For Immediate Release
Amnesty International Rejects Russia’s “Unconscionable” Threat for Second Veto of U.N. Security Council Action to Stop the Syria Bloodshed
WASHINGTON - Amnesty International called on Russia today to stop its “unconscionable” obstruction of United Nations’ efforts to help end the bloodshed in Syria.
Russia has threatened to veto the resolution on Syria under negotiation at the U.N. Security Council, if it comes to a vote.
Russia was one of several Security Council members to block a previous resolution on Syria last Oct. 4. According to reports received by Amnesty International, more than 2,600 people have been killed in Syria since then.
“Russia’s threats to abort a binding U.N. Security Council resolution on Syria for the second time are utterly irresponsible. Russia bears a heavy responsibility for allowing the brutal crackdown on legitimate dissent in Syria to continue unchecked,” said José Luis Díaz, Amnesty International's representative to the United Nations in New York.
As the Syrian government’s largest overseas arms supplier, Russia has reportedly continued arms shipments into the country in recent weeks, even as Arab League observers reported on ongoing human rights violations carried out by Syrian security forces.
Amnesty International has called for the Security Council to impose an arms embargo on Syria, freeze the foreign assets of President Bashar al-Assad and other senior leaders and refer the deteriorating situation in Syria to the prosecutor of the International Criminal Court,
“After more than ten months of brutality by the Syrian security forces, it is unconscionable for Russia to continue to obstruct the U.N.’s response to try to stop the atrocities,” said Sanjeev Bery, Amnesty International’s advocacy director in Washington for the Middle East and North Africa. “By threatening another veto, Russia is giving Syria a free pass to commit more killings, torture more people, and make more arrests without cause. Russia’s stance in the face of the crackdown on peaceful protests is shocking.”
The new draft resolution before the Security Council is based heavily on a resolution adopted by the Arab League on January 22, in the aftermath of a report by the observer mission it sent to Syria in December 2011.
The Arab League text called for, among other things, the Syrian authorities and the opposition to begin serious political dialogue within two weeks on issues including the formation of a national unity government, restoring security, and reorganizing the police.
It also called for an independent commission of inquiry to be set up by the national unity government to investigate human rights violations against the Syrian people and ensure those responsible are brought to justice.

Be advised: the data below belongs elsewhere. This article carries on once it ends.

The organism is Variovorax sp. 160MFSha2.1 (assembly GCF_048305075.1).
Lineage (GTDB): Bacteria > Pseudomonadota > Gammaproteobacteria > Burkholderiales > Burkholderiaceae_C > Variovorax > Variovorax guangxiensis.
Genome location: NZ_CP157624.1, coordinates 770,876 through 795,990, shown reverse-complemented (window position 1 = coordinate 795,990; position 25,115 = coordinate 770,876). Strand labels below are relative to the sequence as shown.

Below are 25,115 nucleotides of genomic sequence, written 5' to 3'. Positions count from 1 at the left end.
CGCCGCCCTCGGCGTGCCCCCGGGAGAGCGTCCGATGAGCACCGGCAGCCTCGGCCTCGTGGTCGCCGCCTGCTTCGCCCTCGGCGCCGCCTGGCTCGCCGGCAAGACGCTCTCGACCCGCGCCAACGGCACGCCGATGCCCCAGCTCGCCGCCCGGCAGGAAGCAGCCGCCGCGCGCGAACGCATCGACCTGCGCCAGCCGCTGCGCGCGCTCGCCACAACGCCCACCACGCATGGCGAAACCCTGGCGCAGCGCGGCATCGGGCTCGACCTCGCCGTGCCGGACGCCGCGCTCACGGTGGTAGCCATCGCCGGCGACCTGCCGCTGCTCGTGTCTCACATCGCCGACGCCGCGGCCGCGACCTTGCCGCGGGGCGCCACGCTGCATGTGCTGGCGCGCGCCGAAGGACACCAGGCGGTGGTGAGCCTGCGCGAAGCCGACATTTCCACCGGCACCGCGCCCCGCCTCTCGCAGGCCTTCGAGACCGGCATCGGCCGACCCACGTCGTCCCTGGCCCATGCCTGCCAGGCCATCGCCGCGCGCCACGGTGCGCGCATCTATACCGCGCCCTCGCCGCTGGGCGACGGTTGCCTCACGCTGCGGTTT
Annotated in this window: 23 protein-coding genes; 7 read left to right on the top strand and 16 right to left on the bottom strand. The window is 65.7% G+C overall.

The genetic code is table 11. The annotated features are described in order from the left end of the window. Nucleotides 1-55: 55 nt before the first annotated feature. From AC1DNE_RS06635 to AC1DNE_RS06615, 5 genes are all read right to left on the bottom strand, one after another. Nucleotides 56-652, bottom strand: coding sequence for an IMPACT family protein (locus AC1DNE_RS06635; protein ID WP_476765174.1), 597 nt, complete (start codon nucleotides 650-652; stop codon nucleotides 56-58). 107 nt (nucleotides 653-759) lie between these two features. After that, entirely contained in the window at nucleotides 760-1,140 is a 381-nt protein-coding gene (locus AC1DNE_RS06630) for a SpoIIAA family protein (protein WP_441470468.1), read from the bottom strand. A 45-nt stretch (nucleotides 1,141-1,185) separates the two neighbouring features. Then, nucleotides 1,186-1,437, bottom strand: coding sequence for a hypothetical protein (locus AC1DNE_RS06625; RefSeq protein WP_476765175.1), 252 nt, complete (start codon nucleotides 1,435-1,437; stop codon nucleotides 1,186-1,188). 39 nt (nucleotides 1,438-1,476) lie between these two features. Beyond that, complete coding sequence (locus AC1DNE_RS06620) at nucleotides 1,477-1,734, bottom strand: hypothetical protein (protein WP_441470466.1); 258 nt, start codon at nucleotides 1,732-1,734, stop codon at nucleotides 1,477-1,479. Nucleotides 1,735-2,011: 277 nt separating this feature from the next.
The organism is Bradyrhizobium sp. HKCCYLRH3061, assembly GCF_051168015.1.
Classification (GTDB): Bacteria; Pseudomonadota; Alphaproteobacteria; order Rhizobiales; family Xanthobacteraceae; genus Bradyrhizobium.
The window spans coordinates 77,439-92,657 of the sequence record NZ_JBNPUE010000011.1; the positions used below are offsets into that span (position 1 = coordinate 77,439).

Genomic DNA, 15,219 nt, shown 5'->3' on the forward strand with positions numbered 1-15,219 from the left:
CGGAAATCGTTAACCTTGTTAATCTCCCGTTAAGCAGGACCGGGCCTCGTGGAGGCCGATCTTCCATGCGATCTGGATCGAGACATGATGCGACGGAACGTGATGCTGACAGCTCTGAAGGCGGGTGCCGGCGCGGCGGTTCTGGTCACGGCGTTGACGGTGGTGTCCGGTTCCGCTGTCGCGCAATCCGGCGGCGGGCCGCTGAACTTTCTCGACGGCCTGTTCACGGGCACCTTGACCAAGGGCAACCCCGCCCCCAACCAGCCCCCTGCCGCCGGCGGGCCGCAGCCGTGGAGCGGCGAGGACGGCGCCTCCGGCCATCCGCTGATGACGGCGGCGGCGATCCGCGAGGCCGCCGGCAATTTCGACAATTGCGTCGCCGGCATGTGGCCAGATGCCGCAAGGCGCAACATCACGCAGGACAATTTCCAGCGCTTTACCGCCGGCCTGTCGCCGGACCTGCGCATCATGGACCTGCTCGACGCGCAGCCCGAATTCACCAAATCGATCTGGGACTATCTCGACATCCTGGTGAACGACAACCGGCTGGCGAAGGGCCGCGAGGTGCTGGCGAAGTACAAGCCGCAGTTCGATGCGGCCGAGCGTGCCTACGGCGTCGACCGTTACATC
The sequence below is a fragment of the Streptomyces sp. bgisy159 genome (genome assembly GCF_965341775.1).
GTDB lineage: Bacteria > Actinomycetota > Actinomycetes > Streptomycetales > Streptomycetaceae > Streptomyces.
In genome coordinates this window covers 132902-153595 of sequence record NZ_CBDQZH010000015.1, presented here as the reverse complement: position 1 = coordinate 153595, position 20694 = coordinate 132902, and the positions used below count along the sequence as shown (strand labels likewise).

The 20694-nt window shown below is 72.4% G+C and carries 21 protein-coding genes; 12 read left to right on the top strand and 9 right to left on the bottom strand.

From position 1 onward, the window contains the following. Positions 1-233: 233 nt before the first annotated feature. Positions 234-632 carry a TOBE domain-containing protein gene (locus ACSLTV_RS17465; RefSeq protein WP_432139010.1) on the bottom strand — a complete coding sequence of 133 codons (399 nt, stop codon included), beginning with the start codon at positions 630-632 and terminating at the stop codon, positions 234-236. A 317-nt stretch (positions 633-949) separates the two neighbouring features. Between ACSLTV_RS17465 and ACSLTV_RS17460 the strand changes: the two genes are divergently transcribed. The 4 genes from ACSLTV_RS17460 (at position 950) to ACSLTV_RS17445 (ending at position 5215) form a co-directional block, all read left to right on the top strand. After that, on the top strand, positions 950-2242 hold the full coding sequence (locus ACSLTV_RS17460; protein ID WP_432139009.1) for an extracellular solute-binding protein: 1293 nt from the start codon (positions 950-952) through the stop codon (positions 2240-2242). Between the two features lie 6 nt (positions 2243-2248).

The Syrian authorities have rejected that proposal.
While the latest draft resolution is a step in the right direction, it fails to request an asset freeze, the referral of situation in Syria to the ICC or a comprehensive arms embargo.
Amnesty International has concluded that crimes against humanity are taking place in Syria – a finding also made by a U.N. Independent International Commission of Inquiry months ago. The draft resolution does not echo the U.N. Commission’s explicit call for independent and impartial investigations of all suspected perpetrators of such grave crimes.
Amnesty International is also calling for international human rights monitors – including human rights organizations– to be allowed full and unfettered access to Syria to report on crimes against humanity and other human rights abuses.
Amnesty International is a Nobel Peace Prize-winning grassroots activist organization with more than 3 million supporters, activists and volunteers in more than 150 countries campaigning for human rights worldwide. The organization investigates and exposes abuses, educates and mobilizes the public, and works to protect people wherever justice, freedom, truth and dignity are denied.
Amnesty International is a worldwide movement of people who campaign for internationally recognized human rights for all. Our supporters are outraged by human rights abuses but inspired by hope for a better world - so we work to improve human rights through campaigning and international solidarity. We have more than 2.2 million members and subscribers in more than 150 countries and regions and we coordinate this support to act for justice on a wide range of issues.